What is it that makes the average multi-millionaire lose his business marbles? Football. One of those who is sinking his hard-earned profits into the glory game is Max Griggs, chairman of the family-owned Griggs group of companies, makers of the voguish, highly lucrative Doctor Martens boot.
Griggs's ambitions are arguably more modest than those of other tycoons - steel magnate Jack Walker at Blackburn Rovers, say, or publishing mogul John Madejski at Reading. He has eschewed the glamour of the major leagues and has instead booted some £5 million into his local Northamptonshire side, Rushden and Diamonds, currently lying second in the lesser-known Beazer Homes Midland League. Yet Griggs expects no return on his investment: 'As long as it doesn't hurt my family or company I'll do anything for the team,' he claims. 'It's a gift to the community and my employees.'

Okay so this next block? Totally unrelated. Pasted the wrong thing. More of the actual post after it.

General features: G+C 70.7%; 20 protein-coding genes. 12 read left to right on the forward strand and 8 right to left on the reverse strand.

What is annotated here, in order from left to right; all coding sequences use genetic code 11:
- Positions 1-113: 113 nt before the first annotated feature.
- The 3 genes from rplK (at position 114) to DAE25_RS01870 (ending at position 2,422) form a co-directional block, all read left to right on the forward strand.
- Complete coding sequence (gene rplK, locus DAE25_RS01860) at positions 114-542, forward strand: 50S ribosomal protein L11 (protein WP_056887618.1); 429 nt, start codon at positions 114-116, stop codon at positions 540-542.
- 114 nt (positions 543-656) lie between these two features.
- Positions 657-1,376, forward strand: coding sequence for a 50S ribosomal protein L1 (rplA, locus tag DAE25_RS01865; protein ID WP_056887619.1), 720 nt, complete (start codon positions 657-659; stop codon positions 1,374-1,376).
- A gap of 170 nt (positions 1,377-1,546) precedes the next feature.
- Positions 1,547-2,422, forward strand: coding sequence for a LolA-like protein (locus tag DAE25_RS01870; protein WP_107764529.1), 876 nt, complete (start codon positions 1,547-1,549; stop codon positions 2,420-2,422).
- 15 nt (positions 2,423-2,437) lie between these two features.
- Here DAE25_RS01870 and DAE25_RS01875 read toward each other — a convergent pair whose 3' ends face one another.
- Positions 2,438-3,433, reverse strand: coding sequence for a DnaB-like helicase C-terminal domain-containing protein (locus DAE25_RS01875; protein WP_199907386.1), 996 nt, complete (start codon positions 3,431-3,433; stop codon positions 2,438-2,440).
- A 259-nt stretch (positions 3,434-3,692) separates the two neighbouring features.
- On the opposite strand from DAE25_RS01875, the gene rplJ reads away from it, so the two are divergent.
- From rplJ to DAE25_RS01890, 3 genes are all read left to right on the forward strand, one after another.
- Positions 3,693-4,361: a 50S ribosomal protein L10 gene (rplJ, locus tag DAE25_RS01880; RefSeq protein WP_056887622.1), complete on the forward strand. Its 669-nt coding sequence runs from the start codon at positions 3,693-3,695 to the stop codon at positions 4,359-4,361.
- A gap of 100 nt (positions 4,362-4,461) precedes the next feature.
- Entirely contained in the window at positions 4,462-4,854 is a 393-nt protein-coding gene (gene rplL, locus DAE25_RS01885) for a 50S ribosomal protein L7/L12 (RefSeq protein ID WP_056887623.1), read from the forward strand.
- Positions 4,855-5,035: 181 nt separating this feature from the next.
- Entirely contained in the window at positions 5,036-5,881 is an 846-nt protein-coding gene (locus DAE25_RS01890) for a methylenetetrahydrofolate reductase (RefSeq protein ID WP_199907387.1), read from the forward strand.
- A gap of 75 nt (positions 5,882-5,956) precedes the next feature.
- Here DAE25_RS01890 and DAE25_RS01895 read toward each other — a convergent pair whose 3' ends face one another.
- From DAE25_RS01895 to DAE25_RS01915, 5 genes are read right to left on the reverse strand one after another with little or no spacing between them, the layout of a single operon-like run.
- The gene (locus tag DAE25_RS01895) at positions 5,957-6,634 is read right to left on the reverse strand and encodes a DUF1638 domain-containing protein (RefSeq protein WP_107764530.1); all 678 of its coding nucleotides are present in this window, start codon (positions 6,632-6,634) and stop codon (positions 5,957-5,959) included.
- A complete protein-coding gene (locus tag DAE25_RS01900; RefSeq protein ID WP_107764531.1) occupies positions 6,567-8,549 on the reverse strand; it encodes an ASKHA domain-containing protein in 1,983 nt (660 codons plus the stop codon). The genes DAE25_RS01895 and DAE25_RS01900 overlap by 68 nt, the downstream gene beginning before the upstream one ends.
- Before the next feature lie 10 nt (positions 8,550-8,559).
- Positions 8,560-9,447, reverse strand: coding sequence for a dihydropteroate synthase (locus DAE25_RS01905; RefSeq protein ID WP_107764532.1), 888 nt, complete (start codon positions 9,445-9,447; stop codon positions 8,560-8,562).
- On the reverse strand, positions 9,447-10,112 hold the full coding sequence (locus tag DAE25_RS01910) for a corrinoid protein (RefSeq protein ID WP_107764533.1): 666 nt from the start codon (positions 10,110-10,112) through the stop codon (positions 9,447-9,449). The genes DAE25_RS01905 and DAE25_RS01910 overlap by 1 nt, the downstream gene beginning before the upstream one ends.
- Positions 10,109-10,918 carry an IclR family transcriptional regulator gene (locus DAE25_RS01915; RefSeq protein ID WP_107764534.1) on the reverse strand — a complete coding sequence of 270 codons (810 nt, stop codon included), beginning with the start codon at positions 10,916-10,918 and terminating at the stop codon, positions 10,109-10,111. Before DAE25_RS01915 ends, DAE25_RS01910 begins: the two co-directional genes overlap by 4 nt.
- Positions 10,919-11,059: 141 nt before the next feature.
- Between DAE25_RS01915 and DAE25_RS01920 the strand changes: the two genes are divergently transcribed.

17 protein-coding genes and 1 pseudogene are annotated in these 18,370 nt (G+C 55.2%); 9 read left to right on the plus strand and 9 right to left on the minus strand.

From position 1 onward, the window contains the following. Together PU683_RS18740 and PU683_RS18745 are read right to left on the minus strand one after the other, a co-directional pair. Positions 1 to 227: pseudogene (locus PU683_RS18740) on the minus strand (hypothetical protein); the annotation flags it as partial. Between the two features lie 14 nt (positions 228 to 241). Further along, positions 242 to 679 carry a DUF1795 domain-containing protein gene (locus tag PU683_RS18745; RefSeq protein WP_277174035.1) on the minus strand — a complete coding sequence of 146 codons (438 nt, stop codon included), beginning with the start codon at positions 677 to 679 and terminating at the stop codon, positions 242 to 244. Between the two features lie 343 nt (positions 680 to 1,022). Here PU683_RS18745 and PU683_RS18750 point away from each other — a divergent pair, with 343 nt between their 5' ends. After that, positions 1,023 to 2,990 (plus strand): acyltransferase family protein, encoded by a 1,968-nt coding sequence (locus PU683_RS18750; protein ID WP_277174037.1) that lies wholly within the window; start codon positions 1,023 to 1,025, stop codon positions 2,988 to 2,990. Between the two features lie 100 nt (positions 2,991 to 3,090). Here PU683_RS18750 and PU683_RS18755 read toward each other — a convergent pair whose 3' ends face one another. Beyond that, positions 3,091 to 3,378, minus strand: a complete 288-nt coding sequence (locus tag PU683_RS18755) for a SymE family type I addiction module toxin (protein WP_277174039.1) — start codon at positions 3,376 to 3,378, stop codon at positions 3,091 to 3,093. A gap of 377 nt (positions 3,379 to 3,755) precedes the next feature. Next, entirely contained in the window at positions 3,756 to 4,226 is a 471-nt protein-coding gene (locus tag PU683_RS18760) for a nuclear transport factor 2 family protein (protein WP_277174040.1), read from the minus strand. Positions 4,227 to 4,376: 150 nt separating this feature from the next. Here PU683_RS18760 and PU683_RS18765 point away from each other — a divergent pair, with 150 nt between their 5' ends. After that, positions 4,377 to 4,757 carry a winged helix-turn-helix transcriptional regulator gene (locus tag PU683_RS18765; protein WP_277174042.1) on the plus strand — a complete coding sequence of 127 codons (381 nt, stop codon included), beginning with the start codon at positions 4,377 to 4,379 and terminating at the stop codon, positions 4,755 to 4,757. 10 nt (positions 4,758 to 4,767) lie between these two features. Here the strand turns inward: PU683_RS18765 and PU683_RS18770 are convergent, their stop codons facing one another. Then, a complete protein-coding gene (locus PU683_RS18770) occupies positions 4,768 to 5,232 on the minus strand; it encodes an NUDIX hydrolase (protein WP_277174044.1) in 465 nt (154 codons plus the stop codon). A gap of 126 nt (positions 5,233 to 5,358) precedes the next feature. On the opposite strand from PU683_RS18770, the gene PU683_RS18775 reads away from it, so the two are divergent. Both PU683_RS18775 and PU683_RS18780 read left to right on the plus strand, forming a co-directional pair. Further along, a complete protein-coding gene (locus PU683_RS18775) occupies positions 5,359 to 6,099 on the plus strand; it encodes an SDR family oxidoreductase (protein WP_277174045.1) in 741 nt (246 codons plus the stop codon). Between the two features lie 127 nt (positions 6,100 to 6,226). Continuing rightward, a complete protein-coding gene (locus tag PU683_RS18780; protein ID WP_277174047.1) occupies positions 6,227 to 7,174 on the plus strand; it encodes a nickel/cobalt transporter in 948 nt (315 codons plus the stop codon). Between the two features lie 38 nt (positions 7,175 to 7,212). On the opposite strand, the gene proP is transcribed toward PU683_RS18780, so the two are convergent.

Griggs's benevolence does not stop there. Other, even smaller local teams have benefited from Doctor Martens sponsorship. Nor is his generosity confined to football. This year the stadium development that Griggs has built up around Rushden and Diamonds' home ground will play host to the 1994 Doctor Martens Open, a national bar-billiards tournament.
What is his cue? 'It's my pleasure,' he claims - coupled, of course, with publicity for the company, whose air-cushioned shoes should this year help the Griggs family's group of companies to a comfortable £30 million or so profit. The philosophical Griggs reflects: 'In the end all I'll have is a tombstone.'